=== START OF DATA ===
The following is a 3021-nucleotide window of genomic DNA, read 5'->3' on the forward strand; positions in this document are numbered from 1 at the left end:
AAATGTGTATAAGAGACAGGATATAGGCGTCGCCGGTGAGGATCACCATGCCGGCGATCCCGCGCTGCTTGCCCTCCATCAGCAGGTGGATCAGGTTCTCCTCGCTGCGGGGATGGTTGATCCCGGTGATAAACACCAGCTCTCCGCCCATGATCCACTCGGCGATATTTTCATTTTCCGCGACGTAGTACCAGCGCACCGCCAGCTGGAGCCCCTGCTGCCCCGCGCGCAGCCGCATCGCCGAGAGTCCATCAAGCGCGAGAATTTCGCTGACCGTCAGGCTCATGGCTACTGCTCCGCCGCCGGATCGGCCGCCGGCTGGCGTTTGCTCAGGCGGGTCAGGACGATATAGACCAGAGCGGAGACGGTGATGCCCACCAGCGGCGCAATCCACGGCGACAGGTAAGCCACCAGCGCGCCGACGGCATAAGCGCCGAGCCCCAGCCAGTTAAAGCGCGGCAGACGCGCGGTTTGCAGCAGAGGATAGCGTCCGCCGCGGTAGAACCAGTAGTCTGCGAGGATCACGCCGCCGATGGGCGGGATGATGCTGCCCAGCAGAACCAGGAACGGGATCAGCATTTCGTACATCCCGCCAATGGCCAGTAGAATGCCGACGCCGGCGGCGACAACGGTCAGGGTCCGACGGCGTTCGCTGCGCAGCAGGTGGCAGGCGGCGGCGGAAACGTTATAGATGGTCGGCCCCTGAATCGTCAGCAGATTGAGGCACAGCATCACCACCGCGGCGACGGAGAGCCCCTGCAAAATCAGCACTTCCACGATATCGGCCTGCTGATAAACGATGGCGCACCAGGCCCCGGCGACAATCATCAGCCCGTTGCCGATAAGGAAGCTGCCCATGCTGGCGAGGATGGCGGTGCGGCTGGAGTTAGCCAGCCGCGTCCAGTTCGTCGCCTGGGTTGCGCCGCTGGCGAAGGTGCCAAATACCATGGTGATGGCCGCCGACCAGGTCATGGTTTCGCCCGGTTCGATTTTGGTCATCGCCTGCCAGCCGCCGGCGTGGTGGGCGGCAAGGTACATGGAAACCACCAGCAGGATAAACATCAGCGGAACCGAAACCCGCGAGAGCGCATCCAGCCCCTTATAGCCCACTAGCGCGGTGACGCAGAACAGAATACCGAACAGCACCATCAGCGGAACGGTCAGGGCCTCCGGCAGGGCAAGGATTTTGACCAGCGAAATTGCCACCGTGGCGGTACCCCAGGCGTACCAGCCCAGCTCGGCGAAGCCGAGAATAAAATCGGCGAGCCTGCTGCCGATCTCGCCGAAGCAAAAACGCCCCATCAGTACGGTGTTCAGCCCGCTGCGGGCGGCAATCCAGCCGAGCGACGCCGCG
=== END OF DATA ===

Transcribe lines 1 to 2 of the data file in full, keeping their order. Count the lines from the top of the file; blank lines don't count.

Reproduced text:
The following is a 3021-nucleotide window of genomic DNA, read 5'->3' on the forward strand; positions in this document are numbered from 1 at the left end:
AAATGTGTATAAGAGACAGGATATAGGCGTCGCCGGTGAGGATCACCATGCCGGCGATCCCGCGCTGCTTGCCCTCCATCAGCAGGTGGATCAGGTTCTCCTCGCTGCGGGGATGGTTGATCCCGGTGATAAACACCAGCTCTCCGCCCATGATCCACTCGGCGATATTTTCATTTTCCGCGACGTAGTACCAGCGCACCGCCAGCTGGAGCCCCTGCTGCCCCGCGCGCAGCCGCATCGCCGAGAGTCCATCAAGCGCGAGAATTTCGCTGACCGTCAGGCTCATGGCTACTGCTCCGCCGCCGGATCGGCCGCCGGCTGGCGTTTGCTCAGGCGGGTCAGGACGATATAGACCAGAGCGGAGACGGTGATGCCCACCAGCGGCGCAATCCACGGCGACAGGTAAGCCACCAGCGCGCCGACGGCATAAGCGCCGAGCCCCAGCCAGTTAAAGCGCGGCAGACGCGCGGTTTGCAGCAGAGGATAGCGTCCGCCGCGGTAGAACCAGTAGTCTGCGAGGATCACGCCGCCGATGGGCGGGATGATGCTGCCCAGCAGAACCAGGAACGGGATCAGCATTTCGTACATCCCGCCAATGGCCAGTAGAATGCCGACGCCGGCGGCGACAACGGTCAGGGTCCGACGGCGTTCGCTGCGCAGCAGGTGGCAGGCGGCGGCGGAAACGTTATAGATGGTCGGCCCCTGAATCGTCAGCAGATTGAGGCACAGCATCACCACCGCGGCGACGGAGAGCCCCTGCAAAATCAGCACTTCCACGATATCGGCCTGCTGATAAACGATGGCGCACCAGGCCCCGGCGACAATCATCAGCCCGTTGCCGATAAGGAAGCTGCCCATGCTGGCGAGGATGGCGGTGCGGCTGGAGTTAGCCAGCCGCGTCCAGTTCGTCGCCTGGGTTGCGCCGCTGGCGAAGGTGCCAAATACCATGGTGATGGCCGCCGACCAGGTCATGGTTTCGCCCGGTTCGATTTTGGTCATCGCCTGCCAGCCGCCGGCGTGGTGGGCGGCAAGGTACATGGAAACCACCAGCAGGATAAACATCAGCGGAACCGAAACCCGCGAGAGCGCATCCAGCCCCTTATAGCCCACTAGCGCGGTGACGCAGAACAGAATACCGAACAGCACCATCAGCGGAACGGTCAGGGCCTCCGGCAGGGCAAGGATTTTGACCAGCGAAATTGCCACCGTGGCGGTACCCCAGGCGTACCAGCCCAGCTCGGCGAAGCCGAGAATAAAATCGGCGAGCCTGCTGCCGATCTCGCCGAAGCAAAAACGCCCCATCAGTACGGTGTTCAGCCCGCTGCGGGCGGCAATCCAGCCGAGCGACGCCGCG